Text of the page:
Silva Knife Defense Video

Wim Demeere said nearly the same thing - 

Here's hoping this is a joke, but with all due respect to Anderson Silva as a MMA athlete, what he shows here as a knife defense technique is not only unrealistic, it is downright suicidal. The octagon is not the street, and vice versa. What works in one context doesn't automatically work in another. The corollary to that is that you can be an incredible MMA fighter and completely misjudge self-defense situations and the techniques needed there. However, the opposite also applies: you might be hell on wheels in the street, but that doesn't mean you will do well in the octagon.
Expertise in one area does not automatically give you expertise in another (similar) field of study. When what you teach means the difference between life and death for your students, that is something you might want to keep in mind...

If you never see things from any other perspective you lose the chisel of successful application. Then what you have is just best guess based on experience in a very different yet related field.

And as Wim eludes to, if what you are teaching could mean the difference between life and death for your students, do you want to bet it all on an untested best guess?

Using that chisel of successful application takes time and your body changes as you learn ...which leads me back to old man Judo.

Another part of camp is the testing board.  Everyone that tested this year did very well, I was impressed.  Those of you that have known me for awhile, know I don't give praise lightly (and I'm not all that nice of a person).  So if I write in my blog I was impressed, that is saying something.

Trent, who I mentioned earlier tested for his Shodan, and Alex Bleeker was his partner (so he also took the test although he doesn't have the time in grade yet).

Fantastic test!  For both guys.  In fact, even though Alex wasn't testing his counter ambush into Ura Nage (belly to back suplex for you WWE fans) was one of my favorite memories from camp.

Again, very good test.  Really the only critique from the senior board members (7th Dan and up) was that both guys are clearly strong, athletic studly young men.  Where they could improve is learning to not rely on athleticism, but rather use that mass and power to explode when necessary.
(Something Bleeker Sensei excels at.)

Because I am a comic nerd I immediately thought of Bane's line from Batman Rises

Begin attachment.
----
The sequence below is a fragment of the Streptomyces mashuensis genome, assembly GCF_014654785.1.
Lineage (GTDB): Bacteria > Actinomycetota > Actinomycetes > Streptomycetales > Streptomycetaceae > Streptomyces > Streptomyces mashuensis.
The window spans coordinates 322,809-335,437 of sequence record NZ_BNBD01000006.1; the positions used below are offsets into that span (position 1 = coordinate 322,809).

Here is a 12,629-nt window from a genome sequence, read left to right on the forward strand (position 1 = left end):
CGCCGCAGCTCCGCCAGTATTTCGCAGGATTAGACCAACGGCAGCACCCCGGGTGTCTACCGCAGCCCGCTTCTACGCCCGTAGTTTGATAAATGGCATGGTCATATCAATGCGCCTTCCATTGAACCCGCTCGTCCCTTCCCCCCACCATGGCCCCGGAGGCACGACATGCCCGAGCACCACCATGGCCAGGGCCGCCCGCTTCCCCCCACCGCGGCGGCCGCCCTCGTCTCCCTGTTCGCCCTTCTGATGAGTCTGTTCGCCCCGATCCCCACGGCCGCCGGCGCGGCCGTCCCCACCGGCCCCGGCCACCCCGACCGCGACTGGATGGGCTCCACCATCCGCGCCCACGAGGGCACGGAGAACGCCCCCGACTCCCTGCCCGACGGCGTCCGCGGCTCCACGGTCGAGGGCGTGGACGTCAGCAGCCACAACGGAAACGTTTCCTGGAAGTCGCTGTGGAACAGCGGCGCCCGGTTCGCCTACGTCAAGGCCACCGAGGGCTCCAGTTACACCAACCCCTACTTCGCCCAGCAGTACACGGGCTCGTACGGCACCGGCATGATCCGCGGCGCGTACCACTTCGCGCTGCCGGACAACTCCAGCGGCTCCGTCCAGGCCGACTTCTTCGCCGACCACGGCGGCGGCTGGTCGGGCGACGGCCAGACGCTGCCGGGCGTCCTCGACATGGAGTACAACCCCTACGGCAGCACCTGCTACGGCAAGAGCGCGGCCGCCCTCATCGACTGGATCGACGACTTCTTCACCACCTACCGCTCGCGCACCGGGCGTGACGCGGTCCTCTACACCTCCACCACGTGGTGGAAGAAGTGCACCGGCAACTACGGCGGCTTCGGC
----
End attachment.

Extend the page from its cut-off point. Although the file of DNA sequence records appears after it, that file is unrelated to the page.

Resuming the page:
Good news is Trent passed his test, and Alex should be eligible to test next year.  Plus Alex will have a year of Division 1 wrestling experience under his belt by then too, as he earned a scholarship at North Dakota.

Better news is they are both young men and have the rest of their life to learn to fight like old men.
The hard part, will be to see the need / benefit of it.

It took me getting broken to start looking at smarter ways of doing things

The difference between a brown belt and a black belt is a black belt is just a brown belt that can demonstrate control.

The picture above happened in a "friendly" in house randori session where a brown belt (see definition above) defended against Uchi Mata with a frog leg or grape vine.  Illegal in competition and in "friendly" randori.  Even with my Aikido background it took getting broken to realise that strength and power are just crutches (pun fully intended as I was on them and out of work for 3 months).  It took being broken to realise there has to be a smarter safer way to get things done.  There will always be someone stronger, faster, more athletic, or meaner - willing to ignore the rules.

I hope Trent and Alex won't need to get busted up to learn this.
They shouldn't need to, as they have teachers experienced in passing on these lessons.

Omar had to learn this as well.  Omar was young, strong, and athletic (played football and swam in college).  His Sensei - Mike Makoid made him spend a significant amount of time gripping with only his pinkies.

Hard to use your strength and power with just your pinkies.  So Omar got good without strength.  Then when Makoid Sensei let him off the leash adding his strength and power to the skill he had developed was like a super power.

I was wondering what would break first, your spirit or your body

I feel the ability to explode with strength and power on top of skill and finesse when needed is why David Bleeker is a National Champion.

That is one of the coolest applications of old man Judo.

I'm excited to see Alex and Trent when the graph of young and athletic crosses experienced and well trained.  The will be dangerous men.

Another great national training camp.  More so than even the quality of training I enjoy the family feeling of camp.  It is easy for me to become jaded and cynical.  Show me a cop that isn't and I'll show you a rookie cop.  So it is nice to be surrounded by sincerely good and decent folks.  I look foreword to it every year.

Next July I hope anyone that reads this blog will find a way to make it to camp.

Train hard, Train smart, Be safe.

Surround yourself with the best people that will tolerate you